Anglican Morning Devotion for 7 August 2021 Anno Domini
A ministry of the Anglican Orthodox Communion Worldwide
“But God, who is rich in mercy, for his great love wherewith he loved us, 5Even when we were dead in sins, hath quickened us together with Christ, (by grace ye are saved;) 6And hath raised us up together, and made us sit together in heavenly places in Christ Jesus: 7That in the ages to come he might shew the exceeding riches of his grace in his kindness toward us through Christ Jesus. 8For by grace are ye saved through faith; and that not of yourselves: it is the gift of God: 9Not of works, lest any man should boast. 10For we are his workmanship, created in Christ Jesus unto good works, which God hath before ordained that we should walk in them.” (Ephesians 2:4-10)
A few years back, I had the opportunity to participate in the ordination of the Rev. Stephen Cooper to the Office of Priest. Mr. Cooper is a retired former Federal Prosecutor of the State of Alaska. We had many in-depth discussions on biblical doctrine while I was there. I learned much from this Godly man. His knowledge is not superficial, but penetrating, and his wisdom worth sharing. He mentioned a subject that was one I had previously not considered – the contrast between mercy and pardon. He referred me to a book written from a perspective of law and justice which clearly shows that pardon is only intended to right a deficiency of justice in the provisions of the Law. It does not negate crime or sin. The book is entitled ‘Law and the Cross (1911) by C.F. Creighton. Pardon implies that God’s law is not perfect in its application and therefore cannot be biblically effectual. Jesus did not die to ‘pardon’ our sins but to pay the penalty the law demands. That is justice under the Law. I highly recommend this book to all who desire to know the finer points of the grace of Christ in satisfying the terms of the Law – not negating them. The legal code of the Old Testament makes frequent mention of pardon, but the work of salvation wrought by our Lord nullifies any concept of pardon in favor of a legal justification satisfied on the cross. I will share some remarks of the Rev. Cooper on Facebook after this devotion is posted.
“Napoleon Bonaparte is often portrayed as a violent man, a dictator alongside the likes of Hitler and Mussolini. But those who knew him, knew him to be a man of great compassion.
“A certain General Lajolais of Napoleon’s army, was found guilty of conspiring against the state and sentenced to death. The General’s daughter managed to be in such a place, at such a time, that allowed her to throw herself at the feet of the Emperor and beg for mercy. Annoyed, Napoleon attempted to walk around her but she held on to his knees refusing to let go. “Mercy! Sire! Mercy for my father!”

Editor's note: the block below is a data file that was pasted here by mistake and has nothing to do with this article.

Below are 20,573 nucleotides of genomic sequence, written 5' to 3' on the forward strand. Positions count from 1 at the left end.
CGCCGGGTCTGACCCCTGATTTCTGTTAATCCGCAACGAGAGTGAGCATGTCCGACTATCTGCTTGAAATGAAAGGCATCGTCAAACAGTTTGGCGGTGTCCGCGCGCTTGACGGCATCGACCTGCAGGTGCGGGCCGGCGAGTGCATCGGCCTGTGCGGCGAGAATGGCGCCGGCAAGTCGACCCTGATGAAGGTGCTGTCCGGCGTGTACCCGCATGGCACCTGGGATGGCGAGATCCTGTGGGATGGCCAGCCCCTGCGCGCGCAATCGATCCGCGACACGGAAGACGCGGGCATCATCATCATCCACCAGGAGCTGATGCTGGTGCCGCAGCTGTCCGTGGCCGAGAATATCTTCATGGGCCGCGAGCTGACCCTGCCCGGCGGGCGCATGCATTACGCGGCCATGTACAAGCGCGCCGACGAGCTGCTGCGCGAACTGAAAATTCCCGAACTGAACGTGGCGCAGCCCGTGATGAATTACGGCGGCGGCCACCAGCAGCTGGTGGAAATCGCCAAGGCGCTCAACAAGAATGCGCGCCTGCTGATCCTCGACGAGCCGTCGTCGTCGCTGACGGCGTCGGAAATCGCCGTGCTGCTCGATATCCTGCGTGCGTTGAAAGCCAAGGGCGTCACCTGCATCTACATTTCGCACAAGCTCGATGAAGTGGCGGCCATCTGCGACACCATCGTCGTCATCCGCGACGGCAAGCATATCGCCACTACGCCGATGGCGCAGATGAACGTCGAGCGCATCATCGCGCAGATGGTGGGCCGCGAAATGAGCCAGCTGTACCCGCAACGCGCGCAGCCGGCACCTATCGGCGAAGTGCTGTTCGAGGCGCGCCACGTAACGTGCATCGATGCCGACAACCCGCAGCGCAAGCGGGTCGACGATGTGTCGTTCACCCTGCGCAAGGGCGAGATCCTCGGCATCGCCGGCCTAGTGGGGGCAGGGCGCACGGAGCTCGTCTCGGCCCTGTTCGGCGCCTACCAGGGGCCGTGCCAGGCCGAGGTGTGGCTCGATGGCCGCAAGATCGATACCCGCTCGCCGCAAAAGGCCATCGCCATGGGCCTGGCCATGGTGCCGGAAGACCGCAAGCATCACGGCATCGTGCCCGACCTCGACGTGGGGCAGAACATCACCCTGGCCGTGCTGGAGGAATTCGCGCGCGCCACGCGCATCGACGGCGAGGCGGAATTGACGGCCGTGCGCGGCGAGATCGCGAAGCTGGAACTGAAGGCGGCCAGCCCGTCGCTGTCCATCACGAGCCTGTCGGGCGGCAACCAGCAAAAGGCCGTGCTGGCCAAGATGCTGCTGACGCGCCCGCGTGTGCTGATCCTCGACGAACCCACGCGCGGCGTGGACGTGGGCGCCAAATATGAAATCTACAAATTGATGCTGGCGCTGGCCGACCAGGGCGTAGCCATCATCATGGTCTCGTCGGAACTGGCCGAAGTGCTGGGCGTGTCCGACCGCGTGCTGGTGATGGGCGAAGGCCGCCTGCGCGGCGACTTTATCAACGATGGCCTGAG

“Finally the Emperor asked her, “What is the name of your father?”
“Lajolais,” she answered. “Yes I know him, but Mademoiselle this is the second time your father was found guilty of an attack upon the state. I cannot give him anything, he must face justice.” “I know Sire,” the young lady answered. “But the first time he was innocent and today, it is not justice I ask for, but mercy.” “Why?” asked Napoleon, “what has he done to deserve mercy?” “If he deserved it,” the daughter replied, “it would not be mercy.”
“The Emperor, visibly touched, took the young girl’s hands in his own and in a broken voice said, “Yes, my child, I will grant mercy because of you.”
“Grace is a merciful gift from heaven, we cannot earn it or deserve it, and it is through Christ that God offers it to us. (Grace, Mercy, and Napoleon By: Deacon Lawrence On: March 22, 2019 In: Homily, The Christian Artist)
The blessing of peace cannot be found in the sinful heart, but God offers peace to those who are imbued with the imputed righteousness of Jesus Christ by means of election. “Mercy and truth are met together; righteousness and peace have kissed each other.” (Psalms 85:10) The imputed righteousness of the saints of God bring a peace that is beyond comprehension. The conjunction of righteousness and peace is the measure of love, first imparted by God, and then returned in echo from the heart of the believer. “We love him, because he first loved us.” (1 John 4:19; all scripture quoted is from the King James Version)